Oregon Cartoon Institute

Posts Tagged ‘Clark Gable’

Happy Birthday, Bugs!

In News on July 27, 2011 at 4:17 pm

Mel Blanc had been at Termite Terrace for three years when he, Ben Hardaway, Frank Tashlin, Tex Avery and Bob Clampett collectively gave birth to a wisecracking rabbit who loved to outwit, and, more than occasionally, smooch, his enemies.

A Wild Hare opened on July 27, 1940.

“Who were the leading men of the early  1940’s? Clark Gable, Humphrey Bogart and Jimmy Cagney. Bugs possessed Gable’s impertinence,

Bogart’s coolheadedness,

and Cagney’s New York bred toughness.

We cheer him on because he has the moxie to say and to do what he wants. If only we were so dauntless. To top it off, he gets away with it. Bugs Bunny appeals to the rebel in all of us.” Mel Blanc in That’s Not All, Folks!:

Happy birthday, Bugs!

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The Mel Blanc Project  is a series of public history/art education events made possible in part by a grant from the Kinsman Foundation and by a grant from the James F. and Marion L. Miller Foundation.

For more information about Mel Blanc, see the Archives of this website.

“Despite what some might term the “frivolous” nature of my job, I consider myself an artist, and cartoons, art.” Mel Blanc

Radio Daze: Hollywood Behind The Microphone

In News on May 25, 2011 at 4:36 pm

What: Screening Series Night 4

Where: The Secret Society
              116 NE Russell
              Portland, OR

When: Tuesday, May 31, 7:00pm – 10:00pm

How Much: $6 suggested donation

Radio Daze: Hollywood Behind The Microphone

Mel Blanc first performed on radio when he was 15 years old. Although he would become more famous for his work in animation, radio was Mel Blanc’s first love. He remained active in it his entire life. This program includes Dennis Nyback’s favorite radio themed cartoons and short films from 1929 to 1943.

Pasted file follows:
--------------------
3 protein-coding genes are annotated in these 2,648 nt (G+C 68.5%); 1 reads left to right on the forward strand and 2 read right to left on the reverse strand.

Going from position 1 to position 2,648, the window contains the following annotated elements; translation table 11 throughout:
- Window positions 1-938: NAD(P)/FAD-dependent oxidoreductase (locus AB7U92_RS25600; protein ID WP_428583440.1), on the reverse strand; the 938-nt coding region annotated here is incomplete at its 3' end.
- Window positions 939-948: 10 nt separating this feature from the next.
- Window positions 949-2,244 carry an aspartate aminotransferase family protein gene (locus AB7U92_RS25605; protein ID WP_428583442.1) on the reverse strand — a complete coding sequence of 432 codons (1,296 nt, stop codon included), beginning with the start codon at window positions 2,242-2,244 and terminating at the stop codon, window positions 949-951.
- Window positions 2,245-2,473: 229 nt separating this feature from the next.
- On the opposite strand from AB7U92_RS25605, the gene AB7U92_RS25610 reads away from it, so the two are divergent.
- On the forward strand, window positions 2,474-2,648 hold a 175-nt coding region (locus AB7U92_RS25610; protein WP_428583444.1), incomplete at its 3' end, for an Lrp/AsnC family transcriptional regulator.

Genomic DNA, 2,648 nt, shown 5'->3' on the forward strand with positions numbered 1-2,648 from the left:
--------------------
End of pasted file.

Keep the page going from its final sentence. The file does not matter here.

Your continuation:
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Coo Coo Nut Grove  (1936) WB Cartoon.
Caricatures of
Jean Harlow,
Bette Davis,
Joe E. Brown,
Hugh Herbert,
W.C. Fields,
Clark Gable,
Groucho and Harpo Marx,
Johnny Weissmuller,
Mae West,
Lionel and John Barrymore,
Laurel and Hardy,
Edward G. Robinson,
Fred Astaire,
and George Raft dance and drink.  A caricatured Ben Bernie MC’s as the radio broadcasting bandleader.  Jokes comment on the feud between Ben Bernie and radio journalist Walter Winchell.
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Hi De Ho (1934)  Live action short. Cab Calloway appears at the Cotton Club, on a show being broadcast on the radio.  One of his fans is a railroad porter who is worried that while he is on the road his wife ( Fredi Washington) will betray him. Cab advises the man to buy a radio to keep his wife happy and at home.
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Captain Henry’s Radio Show (1933)   Live action. One of the most popular radio shows on the 1930s was the Maxwell House Showboat  This film shows a broadcast which includes the popular radio performers Annette Hanshaw and Lanny Ross.
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I Love to Singa  (1936)  WB Cartoon   Young Owl Jolson is a disappointment to his classical music loving father.  Kicked out of the house, he finds redemption singing jazz on an amateur hour radio show hosted by Jack Bunny.

Midnight Melodies (1936)  Loretta Lee,  Ed Paul,  Jack Gilford   Live action. Incredibly rare film featuring the Ed Paul Orchestra doing a radio broadcast.  Featured throughout is the  young comedian Jack Gilford, making his first of many film and television appearances, but eight years before his next film appearance.

GI Journal with Mel Blanc (c1944) Live action. Army-Navy Screen Magazine recreation of a radio broadcast features Mel Blanc as the character Sad Sack. Extremely rare footage of Blanc performing live. Also featuring Lucille Ball and  Kay Kyser.

God Bless America (1943)  Live action. Technicolor clip from This is the Army (1943).  Features  Kate Smith introducing the famous Irving Berlin song in the form of a radio broadcast heard by the nation and by soldiers over seas.  Among the listeners are George Murphy, who later became a United States Senator, and a fresh faced nobody named Ronald Reagan.

All films from The Nyback Collection

For more information about Mel Blanc, see the Archives of this website.

Another recommended method of deepening your knowledge is to attend Mel Blanc: The Portland Years, our upcoming lecture series.